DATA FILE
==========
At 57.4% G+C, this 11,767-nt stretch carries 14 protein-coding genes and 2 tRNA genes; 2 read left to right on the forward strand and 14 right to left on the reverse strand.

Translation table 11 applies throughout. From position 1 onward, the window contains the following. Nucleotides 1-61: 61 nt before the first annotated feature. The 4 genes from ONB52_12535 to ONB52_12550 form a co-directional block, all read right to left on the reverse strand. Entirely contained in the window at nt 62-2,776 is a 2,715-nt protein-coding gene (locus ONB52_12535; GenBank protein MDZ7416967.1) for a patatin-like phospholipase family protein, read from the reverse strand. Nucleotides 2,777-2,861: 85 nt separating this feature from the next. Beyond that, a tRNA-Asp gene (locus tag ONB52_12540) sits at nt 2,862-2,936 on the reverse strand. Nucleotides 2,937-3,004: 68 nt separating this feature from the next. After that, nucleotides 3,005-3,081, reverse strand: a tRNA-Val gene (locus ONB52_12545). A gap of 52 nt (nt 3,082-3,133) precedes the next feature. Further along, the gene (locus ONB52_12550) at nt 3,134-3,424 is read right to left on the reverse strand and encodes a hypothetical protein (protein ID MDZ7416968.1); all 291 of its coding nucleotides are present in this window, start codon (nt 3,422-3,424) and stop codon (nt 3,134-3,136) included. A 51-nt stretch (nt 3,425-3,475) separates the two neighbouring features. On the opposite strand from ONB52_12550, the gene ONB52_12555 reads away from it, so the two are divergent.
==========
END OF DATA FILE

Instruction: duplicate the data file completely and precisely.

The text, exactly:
At 57.4% G+C, this 11,767-nt stretch carries 14 protein-coding genes and 2 tRNA genes; 2 read left to right on the forward strand and 14 right to left on the reverse strand.

Translation table 11 applies throughout. From position 1 onward, the window contains the following. Nucleotides 1-61: 61 nt before the first annotated feature. The 4 genes from ONB52_12535 to ONB52_12550 form a co-directional block, all read right to left on the reverse strand. Entirely contained in the window at nt 62-2,776 is a 2,715-nt protein-coding gene (locus ONB52_12535; GenBank protein MDZ7416967.1) for a patatin-like phospholipase family protein, read from the reverse strand. Nucleotides 2,777-2,861: 85 nt separating this feature from the next. Beyond that, a tRNA-Asp gene (locus tag ONB52_12540) sits at nt 2,862-2,936 on the reverse strand. Nucleotides 2,937-3,004: 68 nt separating this feature from the next. After that, nucleotides 3,005-3,081, reverse strand: a tRNA-Val gene (locus ONB52_12545). A gap of 52 nt (nt 3,082-3,133) precedes the next feature. Further along, the gene (locus ONB52_12550) at nt 3,134-3,424 is read right to left on the reverse strand and encodes a hypothetical protein (protein ID MDZ7416968.1); all 291 of its coding nucleotides are present in this window, start codon (nt 3,422-3,424) and stop codon (nt 3,134-3,136) included. A 51-nt stretch (nt 3,425-3,475) separates the two neighbouring features. On the opposite strand from ONB52_12550, the gene ONB52_12555 reads away from it, so the two are divergent.